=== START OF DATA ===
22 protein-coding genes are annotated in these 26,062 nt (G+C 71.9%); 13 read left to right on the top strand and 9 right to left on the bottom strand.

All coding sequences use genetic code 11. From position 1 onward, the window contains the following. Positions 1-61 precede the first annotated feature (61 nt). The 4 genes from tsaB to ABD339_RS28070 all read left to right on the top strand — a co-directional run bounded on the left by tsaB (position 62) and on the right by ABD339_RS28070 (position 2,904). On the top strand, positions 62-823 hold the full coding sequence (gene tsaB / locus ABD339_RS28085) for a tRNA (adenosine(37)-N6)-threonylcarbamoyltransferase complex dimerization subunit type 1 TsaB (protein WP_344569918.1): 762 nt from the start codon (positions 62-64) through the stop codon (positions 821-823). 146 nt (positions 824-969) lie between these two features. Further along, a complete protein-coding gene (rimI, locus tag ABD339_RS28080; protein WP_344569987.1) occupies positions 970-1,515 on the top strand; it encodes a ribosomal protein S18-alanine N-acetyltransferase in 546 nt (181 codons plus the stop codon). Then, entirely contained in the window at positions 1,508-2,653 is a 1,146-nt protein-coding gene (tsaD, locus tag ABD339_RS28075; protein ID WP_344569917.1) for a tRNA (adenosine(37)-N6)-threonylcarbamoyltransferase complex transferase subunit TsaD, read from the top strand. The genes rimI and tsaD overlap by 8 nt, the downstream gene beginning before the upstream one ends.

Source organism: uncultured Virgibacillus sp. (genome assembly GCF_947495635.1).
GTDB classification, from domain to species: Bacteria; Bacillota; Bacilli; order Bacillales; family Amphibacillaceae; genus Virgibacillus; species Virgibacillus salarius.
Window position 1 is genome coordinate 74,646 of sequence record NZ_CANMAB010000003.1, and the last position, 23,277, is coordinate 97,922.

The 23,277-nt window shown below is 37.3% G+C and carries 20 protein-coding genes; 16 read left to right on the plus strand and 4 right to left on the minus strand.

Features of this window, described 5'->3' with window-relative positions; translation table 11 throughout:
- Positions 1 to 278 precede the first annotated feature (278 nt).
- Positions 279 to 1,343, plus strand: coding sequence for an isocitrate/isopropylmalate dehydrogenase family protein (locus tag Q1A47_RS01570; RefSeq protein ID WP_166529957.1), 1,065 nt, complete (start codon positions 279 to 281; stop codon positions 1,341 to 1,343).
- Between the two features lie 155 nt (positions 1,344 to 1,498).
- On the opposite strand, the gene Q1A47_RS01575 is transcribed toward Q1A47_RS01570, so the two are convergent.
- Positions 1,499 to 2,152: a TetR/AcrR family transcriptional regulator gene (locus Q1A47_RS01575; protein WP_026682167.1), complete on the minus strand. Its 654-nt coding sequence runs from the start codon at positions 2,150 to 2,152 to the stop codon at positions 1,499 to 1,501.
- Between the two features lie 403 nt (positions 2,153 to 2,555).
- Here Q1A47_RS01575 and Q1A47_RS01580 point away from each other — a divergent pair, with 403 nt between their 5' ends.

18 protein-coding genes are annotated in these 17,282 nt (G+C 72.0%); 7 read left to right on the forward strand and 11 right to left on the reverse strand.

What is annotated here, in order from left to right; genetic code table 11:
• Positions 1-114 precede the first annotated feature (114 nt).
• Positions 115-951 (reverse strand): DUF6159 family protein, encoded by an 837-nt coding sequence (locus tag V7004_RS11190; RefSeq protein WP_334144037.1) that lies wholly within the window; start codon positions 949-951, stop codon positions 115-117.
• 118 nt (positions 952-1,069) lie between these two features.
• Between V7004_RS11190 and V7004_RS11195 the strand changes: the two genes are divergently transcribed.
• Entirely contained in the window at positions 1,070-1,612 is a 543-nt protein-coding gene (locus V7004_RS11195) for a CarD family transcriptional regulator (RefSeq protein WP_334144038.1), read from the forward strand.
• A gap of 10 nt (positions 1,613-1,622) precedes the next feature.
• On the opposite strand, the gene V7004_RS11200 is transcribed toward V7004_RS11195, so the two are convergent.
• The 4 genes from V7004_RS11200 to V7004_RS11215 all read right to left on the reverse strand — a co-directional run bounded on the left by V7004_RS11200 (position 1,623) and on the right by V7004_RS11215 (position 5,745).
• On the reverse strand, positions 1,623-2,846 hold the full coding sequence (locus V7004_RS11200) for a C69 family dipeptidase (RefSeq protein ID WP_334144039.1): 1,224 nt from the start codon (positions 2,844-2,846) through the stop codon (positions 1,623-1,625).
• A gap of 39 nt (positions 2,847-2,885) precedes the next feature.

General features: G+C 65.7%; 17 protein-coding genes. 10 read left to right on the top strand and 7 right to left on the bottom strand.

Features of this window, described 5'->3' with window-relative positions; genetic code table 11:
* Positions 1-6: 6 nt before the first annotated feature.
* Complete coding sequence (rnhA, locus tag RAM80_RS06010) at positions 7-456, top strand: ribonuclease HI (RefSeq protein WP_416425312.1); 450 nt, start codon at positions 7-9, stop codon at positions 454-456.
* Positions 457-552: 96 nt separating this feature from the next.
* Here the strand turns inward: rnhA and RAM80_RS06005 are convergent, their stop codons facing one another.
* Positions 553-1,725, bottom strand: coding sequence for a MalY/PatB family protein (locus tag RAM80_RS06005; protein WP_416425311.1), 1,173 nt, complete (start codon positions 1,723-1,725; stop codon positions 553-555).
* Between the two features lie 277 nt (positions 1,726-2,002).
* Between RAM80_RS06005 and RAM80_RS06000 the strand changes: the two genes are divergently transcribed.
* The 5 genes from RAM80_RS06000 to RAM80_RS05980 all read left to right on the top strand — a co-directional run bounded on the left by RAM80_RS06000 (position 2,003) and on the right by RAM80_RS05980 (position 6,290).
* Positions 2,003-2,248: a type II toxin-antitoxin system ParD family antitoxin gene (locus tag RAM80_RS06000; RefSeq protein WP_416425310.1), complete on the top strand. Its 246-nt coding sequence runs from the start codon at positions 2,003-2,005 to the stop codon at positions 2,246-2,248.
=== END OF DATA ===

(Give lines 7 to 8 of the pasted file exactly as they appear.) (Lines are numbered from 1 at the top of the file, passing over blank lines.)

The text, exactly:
Features of this window, described 5'->3' with window-relative positions; translation table 11 throughout:
- Positions 1 to 278 precede the first annotated feature (278 nt).